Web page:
The shape of the Dynastar Slicer gives a nod towards its versatile nature. They are twin tip, directional skis with a 98mm waist width, tip and tail rocker, and a 23m turn radius. Even though they sit in Dynastar’s “freestyle” category, right away we can tell this is more than just a park ski, which is part of the reason why those of us who have skied it among the SkiEssentials staff think very highly of them. The 98mm waist width is such a great choice for a daily driver, all mountain ski. It’s narrow enough for responsiveness on groomers and wide enough that it provides significant float and stability in soft snow. Dynastar uses a technology called “Springblade”, which when combined with a full wood core and camber provides tons of energy and a distinct “load up and pop” feel. The amount of energy in the Slicer is really impressive considering it’s a dual rocker ski, meaning it has both tip and tail rocker. Because of this, when you get into variable conditions and softer snow it’s easy to pivot and smear turns making it extremely versatile in tight terrain and tricky situations.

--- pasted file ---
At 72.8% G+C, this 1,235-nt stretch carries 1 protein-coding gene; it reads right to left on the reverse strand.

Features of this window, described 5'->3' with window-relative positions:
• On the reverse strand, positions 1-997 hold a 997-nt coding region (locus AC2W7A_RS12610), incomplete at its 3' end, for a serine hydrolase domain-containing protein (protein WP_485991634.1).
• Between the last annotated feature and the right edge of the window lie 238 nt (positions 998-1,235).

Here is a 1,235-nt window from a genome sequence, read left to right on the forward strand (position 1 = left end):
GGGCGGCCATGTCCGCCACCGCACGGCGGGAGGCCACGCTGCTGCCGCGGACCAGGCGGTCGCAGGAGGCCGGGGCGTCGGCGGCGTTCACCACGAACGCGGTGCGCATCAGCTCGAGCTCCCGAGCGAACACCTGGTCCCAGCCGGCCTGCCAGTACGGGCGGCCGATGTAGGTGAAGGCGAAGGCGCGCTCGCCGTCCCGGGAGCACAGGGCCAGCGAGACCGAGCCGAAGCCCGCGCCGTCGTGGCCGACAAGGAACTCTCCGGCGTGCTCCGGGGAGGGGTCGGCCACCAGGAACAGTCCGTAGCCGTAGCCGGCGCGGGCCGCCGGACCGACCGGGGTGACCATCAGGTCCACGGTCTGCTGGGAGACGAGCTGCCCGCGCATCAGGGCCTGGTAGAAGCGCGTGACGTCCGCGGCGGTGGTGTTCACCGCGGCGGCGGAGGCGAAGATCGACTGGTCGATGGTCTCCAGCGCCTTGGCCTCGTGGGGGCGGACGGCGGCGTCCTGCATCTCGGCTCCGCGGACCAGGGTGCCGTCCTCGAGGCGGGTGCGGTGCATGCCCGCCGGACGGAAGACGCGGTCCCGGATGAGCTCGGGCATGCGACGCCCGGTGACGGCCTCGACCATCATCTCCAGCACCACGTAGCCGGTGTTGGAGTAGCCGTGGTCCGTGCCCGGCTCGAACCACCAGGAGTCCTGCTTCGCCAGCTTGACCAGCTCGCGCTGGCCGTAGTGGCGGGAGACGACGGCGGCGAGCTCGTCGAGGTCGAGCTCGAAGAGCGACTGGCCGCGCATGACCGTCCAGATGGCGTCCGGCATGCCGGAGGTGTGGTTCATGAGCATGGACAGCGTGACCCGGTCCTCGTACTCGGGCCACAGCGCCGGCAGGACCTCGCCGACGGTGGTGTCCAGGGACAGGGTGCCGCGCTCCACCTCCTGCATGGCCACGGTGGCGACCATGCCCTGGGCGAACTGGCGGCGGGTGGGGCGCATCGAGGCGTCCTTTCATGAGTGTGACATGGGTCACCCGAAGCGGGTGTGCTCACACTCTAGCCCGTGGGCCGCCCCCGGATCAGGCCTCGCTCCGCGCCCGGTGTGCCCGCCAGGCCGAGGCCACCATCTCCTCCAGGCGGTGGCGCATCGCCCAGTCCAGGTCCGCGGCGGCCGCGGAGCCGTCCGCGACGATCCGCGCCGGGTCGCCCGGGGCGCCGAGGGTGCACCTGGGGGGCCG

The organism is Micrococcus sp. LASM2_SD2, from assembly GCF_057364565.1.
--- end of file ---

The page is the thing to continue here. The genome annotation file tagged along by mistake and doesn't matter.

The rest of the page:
We certainly don’t want to take anything away from the Slicer’s ability as a park ski. Those who like skiing park on a wider platform ski will be psyched with the Slicer. Wide park skis are starting to become much more popular, so park skiers who know they want a wide ski we’re guessing already feel pretty confident they’d enjoy skiing the Slicer. It’s skiers who spend no time in the terrain park at all, however, who we think should take a second look at this ski. We know a lot of skiers at our local mountain, Stowe, who never ski in the terrain park, never ski switch, but use the Slicer as their daily driver ski thanks to its combination of responsive, energetic groomer performance and smeary, slarvy, pivoting ability in soft snow.